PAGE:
Q. You've almost answered the question now, playing in Australia and what-have-you next year. They changed the commitment to The European Tour for next season to 12 mandatory events, and obviously that's not going to be a problem for you.
ERNIE ELS: No, it's fine. I think The European Tour, I think with George doing a wonderful job, especially in this financial crisis, hopefully the companies will be there next year. I think obviously the U.S. economy, there's some big questions there. Who knows what's going to happen next year with the tour there.
I've always supported both tours. It's been kind of easy for me, as I've said to so many of you guys over the years, that I feel comfortable playing both tours. I've got no problem with that. I love playing Wentworth, playing in Scotland. I love playing on the Tour. The Tour has looked after me very well through the years, and I'll keep on supporting the Tour.
I think to raise it to 12 is really not all that much to ask for players to do. Even the younger players, you can play both tours. Padraig is doing it now. I think Justin is doing it now. A lot of the young players are doing it now, so it's very doable.

Q. Can you actually see U.S. players, American-born players, coming back to play in this Race to Dubai?
ERNIE ELS: In Dubai?

Q. Coming back to play this Race to Dubai, starts in November. Can you see the likes of Mickelson wanting to come and play and Vijay wanting to play?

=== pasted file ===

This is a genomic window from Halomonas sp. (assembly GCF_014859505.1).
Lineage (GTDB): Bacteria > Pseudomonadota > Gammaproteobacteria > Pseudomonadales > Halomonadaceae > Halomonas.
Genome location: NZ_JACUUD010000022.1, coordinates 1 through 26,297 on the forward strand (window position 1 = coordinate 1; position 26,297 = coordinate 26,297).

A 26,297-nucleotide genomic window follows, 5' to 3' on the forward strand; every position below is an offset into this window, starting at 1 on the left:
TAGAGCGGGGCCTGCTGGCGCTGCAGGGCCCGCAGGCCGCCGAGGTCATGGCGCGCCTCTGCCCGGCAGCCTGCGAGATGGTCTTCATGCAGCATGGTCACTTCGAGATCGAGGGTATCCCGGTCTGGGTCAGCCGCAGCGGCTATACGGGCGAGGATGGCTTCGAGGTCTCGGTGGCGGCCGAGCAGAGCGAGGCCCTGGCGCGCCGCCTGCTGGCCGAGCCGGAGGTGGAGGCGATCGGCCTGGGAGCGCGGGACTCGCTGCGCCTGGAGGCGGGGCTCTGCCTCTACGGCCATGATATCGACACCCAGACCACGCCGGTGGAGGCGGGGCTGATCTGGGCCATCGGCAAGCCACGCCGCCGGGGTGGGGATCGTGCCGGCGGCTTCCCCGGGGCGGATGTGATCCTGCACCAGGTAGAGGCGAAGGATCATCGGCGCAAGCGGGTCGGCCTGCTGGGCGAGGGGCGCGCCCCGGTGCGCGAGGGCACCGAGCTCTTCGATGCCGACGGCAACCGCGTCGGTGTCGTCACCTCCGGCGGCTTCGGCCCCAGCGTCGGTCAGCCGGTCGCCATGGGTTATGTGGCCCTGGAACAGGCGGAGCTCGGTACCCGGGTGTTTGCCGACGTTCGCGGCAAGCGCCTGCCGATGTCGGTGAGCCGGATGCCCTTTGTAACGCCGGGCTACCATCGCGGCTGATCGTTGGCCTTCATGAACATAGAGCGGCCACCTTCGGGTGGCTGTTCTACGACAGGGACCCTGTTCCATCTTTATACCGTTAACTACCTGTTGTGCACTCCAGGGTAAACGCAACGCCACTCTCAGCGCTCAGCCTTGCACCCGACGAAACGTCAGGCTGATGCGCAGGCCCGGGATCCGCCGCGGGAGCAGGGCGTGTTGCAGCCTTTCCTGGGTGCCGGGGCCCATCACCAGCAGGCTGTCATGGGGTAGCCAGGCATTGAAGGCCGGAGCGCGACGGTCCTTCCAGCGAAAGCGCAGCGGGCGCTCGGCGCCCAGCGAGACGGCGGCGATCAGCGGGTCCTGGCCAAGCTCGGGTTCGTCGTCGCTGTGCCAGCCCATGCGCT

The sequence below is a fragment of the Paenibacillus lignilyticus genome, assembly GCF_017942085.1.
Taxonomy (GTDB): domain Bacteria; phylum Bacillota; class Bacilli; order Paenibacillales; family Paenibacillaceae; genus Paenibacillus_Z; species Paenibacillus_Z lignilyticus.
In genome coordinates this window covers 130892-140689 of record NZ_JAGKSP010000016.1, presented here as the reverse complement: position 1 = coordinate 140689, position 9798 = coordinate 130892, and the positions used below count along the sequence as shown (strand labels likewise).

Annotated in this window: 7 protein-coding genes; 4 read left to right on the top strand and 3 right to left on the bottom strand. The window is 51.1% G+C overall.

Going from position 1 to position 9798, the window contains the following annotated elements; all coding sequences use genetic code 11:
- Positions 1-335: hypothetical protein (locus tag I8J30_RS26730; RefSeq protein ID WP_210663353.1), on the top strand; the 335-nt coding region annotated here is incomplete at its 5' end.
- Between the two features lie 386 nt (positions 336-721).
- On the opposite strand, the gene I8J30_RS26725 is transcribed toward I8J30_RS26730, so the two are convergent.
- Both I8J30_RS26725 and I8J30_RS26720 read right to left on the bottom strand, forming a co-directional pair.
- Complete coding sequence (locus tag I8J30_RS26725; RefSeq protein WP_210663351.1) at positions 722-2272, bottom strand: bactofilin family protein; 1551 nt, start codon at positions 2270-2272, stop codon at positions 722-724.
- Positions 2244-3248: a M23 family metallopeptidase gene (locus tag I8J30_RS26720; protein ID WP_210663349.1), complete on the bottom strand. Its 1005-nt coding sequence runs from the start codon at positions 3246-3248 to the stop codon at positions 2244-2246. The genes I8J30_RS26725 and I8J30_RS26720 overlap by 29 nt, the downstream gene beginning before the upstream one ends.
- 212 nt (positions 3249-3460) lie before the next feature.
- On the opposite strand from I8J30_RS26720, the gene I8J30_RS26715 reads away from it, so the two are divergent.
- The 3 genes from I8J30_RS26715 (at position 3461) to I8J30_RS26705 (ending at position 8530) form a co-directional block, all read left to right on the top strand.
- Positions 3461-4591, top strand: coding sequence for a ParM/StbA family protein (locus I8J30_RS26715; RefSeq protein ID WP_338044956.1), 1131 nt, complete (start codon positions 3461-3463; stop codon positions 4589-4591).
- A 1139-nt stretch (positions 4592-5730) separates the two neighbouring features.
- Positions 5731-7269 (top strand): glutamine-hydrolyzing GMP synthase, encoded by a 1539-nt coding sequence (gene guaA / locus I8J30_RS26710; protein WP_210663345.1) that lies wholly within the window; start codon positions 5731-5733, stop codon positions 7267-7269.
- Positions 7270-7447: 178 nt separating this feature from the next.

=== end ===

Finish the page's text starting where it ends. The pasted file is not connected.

ERNIE ELS: It seems like Mickelson has indicated to play a bit more around the world. He's bought a new airplane now, so I think he can put some miles on it. So he seems like he's willing to do that. I think Tiger has always been willing to play around the world -- well, that's the question. I don't know if there's going to be special exemptions for players to play in the Race to Dubai. If that's not the case, I don't know if the guys will really change their schedules to that extent.
It's up in the air. I don't think so.

Q. Vijay has said --
ERNIE ELS: Is he going to do that? Well, he's a foreign player. He lives in the U.S. but he plays around the world.
For U.S. players to change, I can't really see that.

Q. You mentioned in passing the state of the U.S. economy; do you know of specific tournaments over there that might be in trouble for next year?